Gambardella Outlines Platform for 7th District Campaign

"Tax and Spend" town government is in need of reform, he says.

To the Editor:

From the many campaigns that I ran as a candidate, I can tell you for certain that people want someone who will do what they say.

They also have had it with the old bait and switch candidates who say one thing prior to the election and do something quite different after the election. Additionally, voters want a clear choice between candidates. If there isn’t a distinction between two candidates, then why change?

People in the town of Hamden and in the particular, in the 7th district, know me from the years I have been publishing in the newspapers and electronic media. They also know me from the four years I served on the Legislative Council in an At-Large position.

In other words, my politics are well known. My voting record is well known. My ability to communicate is well known. You may not always agree with what I say, but you know I am not afraid to say it. In fact, I can promise you if elected, I will frequently communicate what is going on within the Legislative Council.

Regarding my opponent, I don’t believe you have seen a single article pertaining to relevant issues facing the Town of Hamden. His strategy has been to lay low and hope nobody notices his voting record - specifically his never-ending support of tax increase after tax increase. Rest assured if he is elected again he will do more of the same. He has a well-known and established tax and spend philosophy of government.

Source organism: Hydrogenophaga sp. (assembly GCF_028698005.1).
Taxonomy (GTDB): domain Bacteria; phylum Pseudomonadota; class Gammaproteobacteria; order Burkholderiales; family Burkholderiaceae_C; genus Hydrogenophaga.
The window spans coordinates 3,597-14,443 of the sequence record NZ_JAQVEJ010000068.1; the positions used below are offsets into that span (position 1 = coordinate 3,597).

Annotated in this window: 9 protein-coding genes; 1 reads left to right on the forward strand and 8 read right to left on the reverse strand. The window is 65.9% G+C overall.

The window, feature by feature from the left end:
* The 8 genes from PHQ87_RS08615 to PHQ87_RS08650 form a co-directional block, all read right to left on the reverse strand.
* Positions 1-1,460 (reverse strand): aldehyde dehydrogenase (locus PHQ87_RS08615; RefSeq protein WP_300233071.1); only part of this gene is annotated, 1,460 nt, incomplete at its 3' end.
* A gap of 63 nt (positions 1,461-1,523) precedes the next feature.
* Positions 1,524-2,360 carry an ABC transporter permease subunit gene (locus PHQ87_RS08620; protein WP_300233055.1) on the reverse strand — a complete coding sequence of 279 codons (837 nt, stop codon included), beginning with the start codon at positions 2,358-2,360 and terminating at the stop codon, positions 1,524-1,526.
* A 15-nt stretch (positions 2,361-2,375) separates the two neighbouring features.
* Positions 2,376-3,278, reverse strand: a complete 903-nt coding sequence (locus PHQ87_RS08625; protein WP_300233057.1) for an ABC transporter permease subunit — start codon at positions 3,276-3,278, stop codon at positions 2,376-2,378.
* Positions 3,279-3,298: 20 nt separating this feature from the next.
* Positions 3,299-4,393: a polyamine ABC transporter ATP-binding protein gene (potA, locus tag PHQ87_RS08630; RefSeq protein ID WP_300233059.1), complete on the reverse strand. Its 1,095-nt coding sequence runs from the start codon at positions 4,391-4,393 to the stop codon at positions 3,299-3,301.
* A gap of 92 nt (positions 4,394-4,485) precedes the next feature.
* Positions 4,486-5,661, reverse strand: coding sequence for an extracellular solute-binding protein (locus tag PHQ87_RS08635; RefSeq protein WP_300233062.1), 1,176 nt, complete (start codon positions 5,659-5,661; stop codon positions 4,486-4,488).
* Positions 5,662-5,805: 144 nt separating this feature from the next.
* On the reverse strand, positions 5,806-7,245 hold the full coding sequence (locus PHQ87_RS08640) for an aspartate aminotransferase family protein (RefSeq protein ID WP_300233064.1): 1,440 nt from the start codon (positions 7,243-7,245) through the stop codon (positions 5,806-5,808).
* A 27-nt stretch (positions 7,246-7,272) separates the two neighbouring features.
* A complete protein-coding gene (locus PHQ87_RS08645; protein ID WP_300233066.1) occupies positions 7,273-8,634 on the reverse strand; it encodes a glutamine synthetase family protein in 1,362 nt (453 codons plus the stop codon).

From my articles and voting record you know that I am opposed to the tax and spend mentality that this town has embraced for the last 20 years. You know I am opposed to dismantling the unions by utilizing privatization schemes that only create more burdens on the taxpaying public. You know I believe we need to reform pension and benefits to sustainable levels, and you also know that education spending in Hamden is out of control with around $100 million in current spending when you consider benefits.

So here is what I propose:

  • Negotiate with the unions clearly demonstrating that it is to their advantage to work with the administration to reform pension and benefits by considering a 401K plan with matching contributions for all employees with 10 or less years of service. Employees with more service would keep the plans they have. The 401K plan would be completely portable and would go with the employee if they decide to leave Hamden’s employment.